Drivers beware: The six-month grace period designed to allow motorists to get used to the state's new ban on texting while driving expired last week.
Meaning, texting while behind the wheel is officially illegal in Ohio.
Still, some safety proponents are concerned motorists, especially teenagers, won't get the message until it's too late.
Tribune Chronicle / Raymond L. Smith
Justin Lane, 15, of Leavittsburg, receives his second driving lesson Sunday from Chris D’Angelo of the All Star Driving School in Howland. Lane says he has witnessed a friend texting while driving.
"I think most people, including teenagers, believe the statistics about distracted driving that show how dangerous it is," said Tyler Wolfe, 19, of Cortland. "But a lot of kids still have that mindset that 'this will never happen to me.'"
Wolfe admits he's been tempted to text while driving. However, he explained he also sees the value of keeping his cell phone at a distance when he's behind the wheel and encouraging his peers to do likewise.
Wolfe is a former participant of the Students Making a Safer Highway (S.M.A.S.H.) program, of which he now serves as an adult adviser. He said that although the program looks at all areas of distracted driving, texting is a high priority.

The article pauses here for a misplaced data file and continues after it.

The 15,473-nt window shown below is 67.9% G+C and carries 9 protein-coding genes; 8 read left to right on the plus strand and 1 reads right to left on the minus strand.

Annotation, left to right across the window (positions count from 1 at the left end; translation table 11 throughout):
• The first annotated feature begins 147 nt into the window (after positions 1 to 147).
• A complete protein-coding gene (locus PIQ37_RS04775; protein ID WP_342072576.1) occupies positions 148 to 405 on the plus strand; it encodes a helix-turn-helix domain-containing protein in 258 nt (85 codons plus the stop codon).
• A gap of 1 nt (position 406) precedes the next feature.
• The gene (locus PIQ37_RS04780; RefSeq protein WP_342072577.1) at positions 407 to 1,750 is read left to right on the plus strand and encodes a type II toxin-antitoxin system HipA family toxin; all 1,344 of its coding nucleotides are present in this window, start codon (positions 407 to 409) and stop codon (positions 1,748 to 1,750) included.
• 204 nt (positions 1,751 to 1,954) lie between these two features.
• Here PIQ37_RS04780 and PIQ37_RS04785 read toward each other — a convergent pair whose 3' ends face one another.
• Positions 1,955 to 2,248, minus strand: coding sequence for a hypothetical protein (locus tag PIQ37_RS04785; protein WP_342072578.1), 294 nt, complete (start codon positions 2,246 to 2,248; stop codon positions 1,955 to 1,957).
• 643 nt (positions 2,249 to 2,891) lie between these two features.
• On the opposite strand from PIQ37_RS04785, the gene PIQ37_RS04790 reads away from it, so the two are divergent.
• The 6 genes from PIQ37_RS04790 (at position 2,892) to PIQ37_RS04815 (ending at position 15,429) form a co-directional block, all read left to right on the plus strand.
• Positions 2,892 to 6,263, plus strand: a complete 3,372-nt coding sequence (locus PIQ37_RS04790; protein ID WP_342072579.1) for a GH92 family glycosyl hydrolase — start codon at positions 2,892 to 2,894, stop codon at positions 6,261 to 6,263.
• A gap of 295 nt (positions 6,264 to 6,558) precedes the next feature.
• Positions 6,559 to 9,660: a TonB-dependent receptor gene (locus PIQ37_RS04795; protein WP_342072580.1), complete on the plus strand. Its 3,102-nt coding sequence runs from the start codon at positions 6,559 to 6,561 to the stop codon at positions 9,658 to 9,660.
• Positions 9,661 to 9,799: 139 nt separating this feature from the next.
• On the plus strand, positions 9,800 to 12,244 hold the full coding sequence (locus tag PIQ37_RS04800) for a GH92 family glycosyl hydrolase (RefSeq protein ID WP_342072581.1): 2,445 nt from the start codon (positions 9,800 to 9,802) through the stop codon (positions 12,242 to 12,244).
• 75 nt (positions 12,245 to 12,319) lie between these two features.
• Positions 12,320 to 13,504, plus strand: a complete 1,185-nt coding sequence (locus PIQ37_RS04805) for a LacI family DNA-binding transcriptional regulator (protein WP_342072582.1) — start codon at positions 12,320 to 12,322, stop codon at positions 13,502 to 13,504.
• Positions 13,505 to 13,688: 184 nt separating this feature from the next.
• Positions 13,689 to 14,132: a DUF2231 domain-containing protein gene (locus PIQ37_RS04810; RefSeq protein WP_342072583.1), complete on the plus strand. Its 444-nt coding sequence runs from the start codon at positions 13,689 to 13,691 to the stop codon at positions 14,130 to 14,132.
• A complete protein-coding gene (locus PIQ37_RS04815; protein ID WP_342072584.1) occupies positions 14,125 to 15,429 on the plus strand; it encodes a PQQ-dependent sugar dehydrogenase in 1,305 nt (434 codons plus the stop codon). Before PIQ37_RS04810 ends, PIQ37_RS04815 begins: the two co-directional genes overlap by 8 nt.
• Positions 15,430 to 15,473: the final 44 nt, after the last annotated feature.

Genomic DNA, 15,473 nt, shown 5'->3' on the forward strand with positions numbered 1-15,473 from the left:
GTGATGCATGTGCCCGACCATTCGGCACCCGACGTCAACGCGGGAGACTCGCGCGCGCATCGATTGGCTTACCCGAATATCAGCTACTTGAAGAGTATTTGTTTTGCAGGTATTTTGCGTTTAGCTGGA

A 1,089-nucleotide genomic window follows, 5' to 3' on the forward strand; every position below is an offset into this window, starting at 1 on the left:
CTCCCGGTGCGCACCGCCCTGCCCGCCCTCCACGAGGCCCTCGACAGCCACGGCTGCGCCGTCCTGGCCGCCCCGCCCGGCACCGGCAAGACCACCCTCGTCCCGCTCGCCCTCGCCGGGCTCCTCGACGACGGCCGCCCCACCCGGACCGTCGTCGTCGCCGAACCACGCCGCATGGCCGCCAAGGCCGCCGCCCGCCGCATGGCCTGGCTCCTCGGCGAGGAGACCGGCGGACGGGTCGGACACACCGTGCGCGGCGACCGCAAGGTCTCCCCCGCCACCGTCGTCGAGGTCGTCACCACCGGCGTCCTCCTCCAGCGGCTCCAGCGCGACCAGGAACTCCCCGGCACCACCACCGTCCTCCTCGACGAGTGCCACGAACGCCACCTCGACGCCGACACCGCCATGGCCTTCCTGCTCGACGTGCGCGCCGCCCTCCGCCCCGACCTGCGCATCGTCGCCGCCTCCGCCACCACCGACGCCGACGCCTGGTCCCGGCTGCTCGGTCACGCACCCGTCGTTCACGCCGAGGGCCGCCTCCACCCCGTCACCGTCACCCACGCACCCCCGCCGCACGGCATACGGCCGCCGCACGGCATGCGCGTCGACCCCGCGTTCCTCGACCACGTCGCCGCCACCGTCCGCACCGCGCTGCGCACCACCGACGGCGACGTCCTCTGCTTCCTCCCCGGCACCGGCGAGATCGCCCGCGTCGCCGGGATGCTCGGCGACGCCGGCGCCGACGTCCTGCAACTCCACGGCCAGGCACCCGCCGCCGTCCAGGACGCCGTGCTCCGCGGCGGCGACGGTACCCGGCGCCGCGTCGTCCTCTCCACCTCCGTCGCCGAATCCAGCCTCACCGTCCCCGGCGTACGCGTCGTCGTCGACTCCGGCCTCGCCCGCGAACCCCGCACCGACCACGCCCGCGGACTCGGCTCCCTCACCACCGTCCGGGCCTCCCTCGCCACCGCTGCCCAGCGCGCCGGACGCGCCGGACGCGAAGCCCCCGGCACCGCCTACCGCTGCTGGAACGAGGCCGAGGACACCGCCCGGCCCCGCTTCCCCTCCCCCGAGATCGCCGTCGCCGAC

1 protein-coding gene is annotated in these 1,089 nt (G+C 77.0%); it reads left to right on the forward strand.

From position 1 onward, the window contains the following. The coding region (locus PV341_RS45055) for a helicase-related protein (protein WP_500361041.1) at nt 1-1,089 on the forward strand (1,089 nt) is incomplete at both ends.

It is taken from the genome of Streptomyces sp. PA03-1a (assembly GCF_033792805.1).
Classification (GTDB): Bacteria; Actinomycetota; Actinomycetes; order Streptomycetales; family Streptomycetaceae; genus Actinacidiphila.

Texting and driving facts
Of motorists who fairly often or regularly used their cell phones over the last month:
65 percent also reported speeding
44 percent also reported driving while drowsy
53 percent also reported sending a text or email
29 percent also drove without a seatbelt
Of motorists that reported never using a cell phone:
31 percent reported speeding
14 percent reported driving while drowsy
3 percent reported sending a text or email
16 percent drove without a seatbelt
"You can pass laws, and even enforce them, but no one can convince a teenager of the importance of practicing safer driving than another teenager," said Wolfe.
The ban on writing, sending or reading a text message while behind the wheel went into effect in late August.
The law, signed by Gov. John Kasich in June, made texting while driving a secondary traffic offense for adults, meaning they can be cited only if they have been stopped for another traffic violation.
For younger drivers, the new law is more strict.
Motorists younger than 18 are prohibited from using any wireless electronic device - such as a cell phone, smart phone, laptop computer or computer tablet - while driving, and rather than it being a secondary offense, the new law makes it a primary offense.
The law makes texting while driving a minor misdemeanor. A juvenile caught using a wireless device while driving faces up to a $150 fine and 60-day license suspension on the first offense. For subsequent offenses, the fine is $300 and the license suspension is for one year.
No tickets were given during the grace period. Rather, police gave warnings and information on the ban.
Local police agencies reported that texting while driving, even among teens, hasn't been a major issue.